The discovery of family papers and photos in a skip outside a Broadstairs house has revealed the struggle of a couple separated by the First World War.
The extraordinary tale of an ordinary woman left behind after her husband was conscripted into service only came to light when a property in Western Esplanade was cleared for demolition after the death of the resident in 2013.
Among items in the skip outside was a neatly folded bundle of letters.
The answers to who wrote them and why, how they got to the Western Esplanade and what they contained are in a recently published book.
I Remain Your Loving Wife Lizzie was put together by Eastern Esplanade resident Roger Jefferies after he was given all the papers by the friend who had found them.
After carrying out research Roger found the letters were written by Lizzie Green, a Londoner who had married her husband Tom in 1913 when she was 23 and he was 21.
They had a baby son in 1914 just before war broke out, signalling the end of their domestic happiness.
In 1916 Tom was conscripted. The following year he was sent to India and didn’t return until the end of 1919.
Lizzie was heartbroken at their separation and wrote once a week the whole time he was away from her.
Their rented London house was near the docks off the Old Kent Road and though she was no literary angel, Lizzie wrote vigorously and in detail about the trials and tribulations of her life, its steady grind and sadness.
She had to make ends meet, continue with her job as a corset maker’s agent, endure food shortages, rationing, bombing in the street, quarrels with her family, trouble with her lodgers and the landlord, and all the time the endless longing for Tom’s return to her and their son.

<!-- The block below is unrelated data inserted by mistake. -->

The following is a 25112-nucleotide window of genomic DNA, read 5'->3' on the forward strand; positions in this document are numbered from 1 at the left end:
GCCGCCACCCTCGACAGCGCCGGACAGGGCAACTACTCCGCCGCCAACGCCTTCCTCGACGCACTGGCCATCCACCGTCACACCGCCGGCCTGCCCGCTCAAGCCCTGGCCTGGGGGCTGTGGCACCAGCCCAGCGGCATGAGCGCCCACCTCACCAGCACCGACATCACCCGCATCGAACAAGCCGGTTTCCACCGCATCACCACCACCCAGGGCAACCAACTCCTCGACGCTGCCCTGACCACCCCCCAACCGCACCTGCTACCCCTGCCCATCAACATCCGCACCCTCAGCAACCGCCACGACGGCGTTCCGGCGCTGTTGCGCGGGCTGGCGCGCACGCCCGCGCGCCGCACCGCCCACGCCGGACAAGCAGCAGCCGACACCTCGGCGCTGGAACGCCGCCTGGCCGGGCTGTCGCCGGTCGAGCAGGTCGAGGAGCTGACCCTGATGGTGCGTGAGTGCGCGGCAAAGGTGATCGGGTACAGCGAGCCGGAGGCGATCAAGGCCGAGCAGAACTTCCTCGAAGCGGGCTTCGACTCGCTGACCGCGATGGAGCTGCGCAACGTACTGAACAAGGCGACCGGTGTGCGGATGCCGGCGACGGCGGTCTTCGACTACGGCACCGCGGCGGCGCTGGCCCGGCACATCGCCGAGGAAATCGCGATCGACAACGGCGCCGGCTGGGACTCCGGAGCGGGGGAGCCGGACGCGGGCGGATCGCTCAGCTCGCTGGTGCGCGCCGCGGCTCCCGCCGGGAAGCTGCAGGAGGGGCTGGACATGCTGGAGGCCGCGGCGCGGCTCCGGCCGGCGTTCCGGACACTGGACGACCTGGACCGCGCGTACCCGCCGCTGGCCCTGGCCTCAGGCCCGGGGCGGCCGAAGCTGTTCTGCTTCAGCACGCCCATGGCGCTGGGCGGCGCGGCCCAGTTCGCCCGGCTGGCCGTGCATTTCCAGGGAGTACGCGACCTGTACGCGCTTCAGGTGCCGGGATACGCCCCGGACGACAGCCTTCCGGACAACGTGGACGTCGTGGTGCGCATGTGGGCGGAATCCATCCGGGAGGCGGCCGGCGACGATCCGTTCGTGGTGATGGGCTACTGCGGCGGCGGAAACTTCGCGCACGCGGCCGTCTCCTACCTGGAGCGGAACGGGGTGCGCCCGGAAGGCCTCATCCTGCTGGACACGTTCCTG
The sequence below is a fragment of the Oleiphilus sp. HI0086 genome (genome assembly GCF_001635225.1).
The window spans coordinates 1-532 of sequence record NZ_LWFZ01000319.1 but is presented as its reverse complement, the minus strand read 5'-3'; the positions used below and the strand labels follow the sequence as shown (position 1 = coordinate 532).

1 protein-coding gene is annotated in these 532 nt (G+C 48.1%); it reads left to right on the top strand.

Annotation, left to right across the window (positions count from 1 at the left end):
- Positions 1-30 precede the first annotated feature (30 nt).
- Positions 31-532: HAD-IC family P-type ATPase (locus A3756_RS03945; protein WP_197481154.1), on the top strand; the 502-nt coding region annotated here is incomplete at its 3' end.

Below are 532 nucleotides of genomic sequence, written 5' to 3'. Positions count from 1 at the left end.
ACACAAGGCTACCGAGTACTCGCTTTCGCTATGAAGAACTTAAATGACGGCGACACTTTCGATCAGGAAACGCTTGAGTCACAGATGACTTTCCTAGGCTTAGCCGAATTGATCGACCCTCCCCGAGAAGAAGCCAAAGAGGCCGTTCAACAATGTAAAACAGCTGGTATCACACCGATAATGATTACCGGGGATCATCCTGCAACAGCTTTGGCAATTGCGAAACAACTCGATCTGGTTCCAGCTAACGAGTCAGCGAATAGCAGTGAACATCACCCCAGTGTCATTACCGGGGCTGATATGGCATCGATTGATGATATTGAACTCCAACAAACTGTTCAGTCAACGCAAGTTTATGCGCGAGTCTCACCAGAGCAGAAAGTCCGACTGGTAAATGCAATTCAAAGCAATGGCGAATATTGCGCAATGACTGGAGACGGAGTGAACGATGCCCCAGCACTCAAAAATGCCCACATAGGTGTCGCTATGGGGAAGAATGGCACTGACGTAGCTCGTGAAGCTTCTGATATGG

In their bold, flowing, ungrammatical script the letters evoke a vanished world, far removed from the usual First World War literature of strategy, death in the trenches, the causes and outcomes of the conflict. Instead the picture is of civilian life, the people left behind to fend for themselves, the home-front, grim, a long struggle to keep things going.
Lizzie and Tom Green did survive and worked hard. Their son Tommy fought in the Second World War in the RAF.
Roger, who began writing after retiring from a career in local government, has an interest in genealogy and this prompted him to explore Lizzie’s family and transcribe her letters when they were given to him.
He said: “Without the extraordinary finding of these letters and papers we would never have heard of them or had a glimpse of their lives.”
And the story of how letters written by a wife and mother enduring life in London during the Great War came to be in Broadstairs?
Tom and Lizzie had one more child, a daughter born in 1923 and named Eileen. After their parents died in the 1960s the children, Tommy and Eileen,, both unmarried, came to the seaside town to oive.
Eileen died aged 90 in 2013 leaving no close relatives and it was her house on the Western Esplanade that was cleared, uncovering the letters and the tale of Lizzie and Tom.
I Remain Your Loving Wife Lizzie is published by Greenwich Exchange and can be found at www.greenex.co.uk or in bookshops.
Who took the letters out of the skip? Did any member of the surviving family give permission for this act and the subsequent publication? I find this rather creepy and disquieting – and probably a matter for the Data Protection Office unless full permission to do this had been sought and given.
How to spoil a wonderful story and the saving of what are important historical documents now available to others – the article CLEARLY states Eileen Green died with no close relatives,and the legal position is that things thrown out in skips are deemed to be rubbish and not wanted,and therefore anyone who genuinely believes this to be so can pick them up for themselves.
i imagine this could make a great film or inspiration for a book. facinating what our ancestors went through to live in the beautiful world we do